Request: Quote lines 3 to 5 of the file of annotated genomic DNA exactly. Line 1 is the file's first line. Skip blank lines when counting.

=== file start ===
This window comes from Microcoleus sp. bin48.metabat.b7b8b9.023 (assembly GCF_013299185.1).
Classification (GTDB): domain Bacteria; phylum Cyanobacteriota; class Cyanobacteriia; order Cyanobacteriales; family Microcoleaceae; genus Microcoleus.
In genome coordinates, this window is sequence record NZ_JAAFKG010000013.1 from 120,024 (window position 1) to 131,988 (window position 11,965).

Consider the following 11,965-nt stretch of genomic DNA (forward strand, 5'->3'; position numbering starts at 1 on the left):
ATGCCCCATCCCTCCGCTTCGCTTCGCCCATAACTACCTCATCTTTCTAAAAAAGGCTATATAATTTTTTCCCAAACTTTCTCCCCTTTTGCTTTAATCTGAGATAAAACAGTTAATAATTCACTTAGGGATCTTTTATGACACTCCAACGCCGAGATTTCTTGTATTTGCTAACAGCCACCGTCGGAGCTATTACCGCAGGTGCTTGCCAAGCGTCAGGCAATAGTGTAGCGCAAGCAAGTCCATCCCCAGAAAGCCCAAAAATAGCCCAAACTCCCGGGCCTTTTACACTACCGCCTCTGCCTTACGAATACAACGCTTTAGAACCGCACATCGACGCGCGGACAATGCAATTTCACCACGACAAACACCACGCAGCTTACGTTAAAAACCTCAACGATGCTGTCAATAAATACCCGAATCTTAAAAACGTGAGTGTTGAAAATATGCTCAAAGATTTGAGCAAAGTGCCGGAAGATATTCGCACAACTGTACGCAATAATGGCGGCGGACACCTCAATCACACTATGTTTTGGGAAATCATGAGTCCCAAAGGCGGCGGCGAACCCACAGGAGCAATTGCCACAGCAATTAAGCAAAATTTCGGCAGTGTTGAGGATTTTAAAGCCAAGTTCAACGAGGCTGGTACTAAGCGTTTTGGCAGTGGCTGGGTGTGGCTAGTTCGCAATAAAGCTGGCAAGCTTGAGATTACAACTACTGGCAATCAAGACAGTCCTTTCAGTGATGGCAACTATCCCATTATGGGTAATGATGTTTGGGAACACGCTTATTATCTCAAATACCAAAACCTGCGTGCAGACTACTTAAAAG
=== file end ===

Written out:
In genome coordinates, this window is sequence record NZ_JAAFKG010000013.1 from 120,024 (window position 1) to 131,988 (window position 11,965).

Consider the following 11,965-nt stretch of genomic DNA (forward strand, 5'->3'; position numbering starts at 1 on the left):
ATGCCCCATCCCTCCGCTTCGCTTCGCCCATAACTACCTCATCTTTCTAAAAAAGGCTATATAATTTTTTCCCAAACTTTCTCCCCTTTTGCTTTAATCTGAGATAAAACAGTTAATAATTCACTTAGGGATCTTTTATGACACTCCAACGCCGAGATTTCTTGTATTTGCTAACAGCCACCGTCGGAGCTATTACCGCAGGTGCTTGCCAAGCGTCAGGCAATAGTGTAGCGCAAGCAAGTCCATCCCCAGAAAGCCCAAAAATAGCCCAAACTCCCGGGCCTTTTACACTACCGCCTCTGCCTTACGAATACAACGCTTTAGAACCGCACATCGACGCGCGGACAATGCAATTTCACCACGACAAACACCACGCAGCTTACGTTAAAAACCTCAACGATGCTGTCAATAAATACCCGAATCTTAAAAACGTGAGTGTTGAAAATATGCTCAAAGATTTGAGCAAAGTGCCGGAAGATATTCGCACAACTGTACGCAATAATGGCGGCGGACACCTCAATCACACTATGTTTTGGGAAATCATGAGTCCCAAAGGCGGCGGCGAACCCACAGGAGCAATTGCCACAGCAATTAAGCAAAATTTCGGCAGTGTTGAGGATTTTAAAGCCAAGTTCAACGAGGCTGGTACTAAGCGTTTTGGCAGTGGCTGGGTGTGGCTAGTTCGCAATAAAGCTGGCAAGCTTGAGATTACAACTACTGGCAATCAAGACAGTCCTTTCAGTGATGGCAACTATCCCATTATGGGTAATGATGTTTGGGAACACGCTTATTATCTCAAATACCAAAACCTGCGTGCAGACTACTTAAAAG